Publishing has gone through tremendous change in the last 15 years.
By Pierre Montagano –
The road to digital from print has forced traditional print based publishers into becoming technology companies where delivery is as important as the content itself. This transformation has created a set of challenges that must be overcome in order for publishers to survive. Digital delivery has created huge costs to publishers who at the same time are experiencing diminishing margins on content. Many of the systems, metrics, pricing models and thinking that we relied upon in the past are antiquated. Having a compounding effect — most publishers are supporting two different infrastructures — one for print and the other for digital. Growth is “non existent” at best for print so building out the right digital infrastructure while maintaining low cost is essential and to make it even harder there are no perfect models to follow.
Publishers need to build out a digital infrastructure/ ecosystem in a cost efficient way that delivers the experience and results end users want and are willing to pay for.
Publishers know how to produce good quality content, but there is no use in having exceptional content if we can’t deliver it in an intuitive environment and it can be easily discovered. Traditional technology companies have billion of dollars and armies of software engineers that focus on UI and UX. This is not an option for most publishers so how do they compete? The bar for intuitive environments is very high as our customers expectations have been set by the gaming, music and entertainment sector.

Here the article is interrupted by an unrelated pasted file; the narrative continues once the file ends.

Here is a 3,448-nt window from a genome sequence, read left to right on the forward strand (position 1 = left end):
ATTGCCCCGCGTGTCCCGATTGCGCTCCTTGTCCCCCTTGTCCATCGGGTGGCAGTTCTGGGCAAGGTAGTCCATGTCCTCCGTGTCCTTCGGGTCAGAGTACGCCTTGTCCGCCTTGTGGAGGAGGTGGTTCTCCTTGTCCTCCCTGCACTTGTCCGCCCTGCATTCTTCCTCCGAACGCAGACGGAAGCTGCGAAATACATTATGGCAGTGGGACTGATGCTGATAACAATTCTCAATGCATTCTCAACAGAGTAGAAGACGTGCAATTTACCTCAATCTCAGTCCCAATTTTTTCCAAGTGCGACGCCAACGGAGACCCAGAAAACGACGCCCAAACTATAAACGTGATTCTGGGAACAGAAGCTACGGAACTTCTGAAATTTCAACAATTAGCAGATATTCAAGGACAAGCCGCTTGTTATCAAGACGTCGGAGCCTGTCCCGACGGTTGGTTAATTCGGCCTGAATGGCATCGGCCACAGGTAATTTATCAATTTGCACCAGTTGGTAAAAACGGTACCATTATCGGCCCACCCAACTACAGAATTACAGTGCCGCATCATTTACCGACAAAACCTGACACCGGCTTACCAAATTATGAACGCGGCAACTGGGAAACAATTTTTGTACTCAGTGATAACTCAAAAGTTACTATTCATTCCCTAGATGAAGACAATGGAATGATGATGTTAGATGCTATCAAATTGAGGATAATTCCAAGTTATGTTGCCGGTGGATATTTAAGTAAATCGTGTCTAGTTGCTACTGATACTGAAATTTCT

Henry Ford was credited with saying that if he asked his customers what they wanted, they would have said faster horses. Asking (through surveys or focus groups) or guessing what end users want (though tempting as that may be, because of the depth of experience at publishing companies) will inevitably drive up technology build costs in less than optimal directions. The better way is to study behavior. How are customers accessing content, what do they do when they are in the platforms, what features do they use and which ones do they not?
Platform technology teams at publishing companies are under tremendous pressure to both build out features and keep the environment intuitive. This tension will not go away but can be mitigated by building out delivery platforms in a reiterative way, with many small changes versus the larger 2.0 yearly release.
Publishers need to embrace usage analytics as a way to build a cost effective digital future.
Let’s take a real example. If you think you need a new piece of functionality like social sharing why not just build the buttons on your platform (with a message “coming soon”), release it to a limited audience and then see how many people click on the button and what percentage of users does it represent in that limited space. Usage analytics can also be used to “clean house” by evaluating what features people use and don’t use on a platform. Less is more.
The road to digital from print is expensive and publishers need to find a new course forward to meet customer demand and usage analytics should be at the center.
Pierre Montagano is the Business Development Director for Squid Solutions . He has been in publishing for over 15 years working for Cambridge University Press, McGraw-Hill, and Pearson.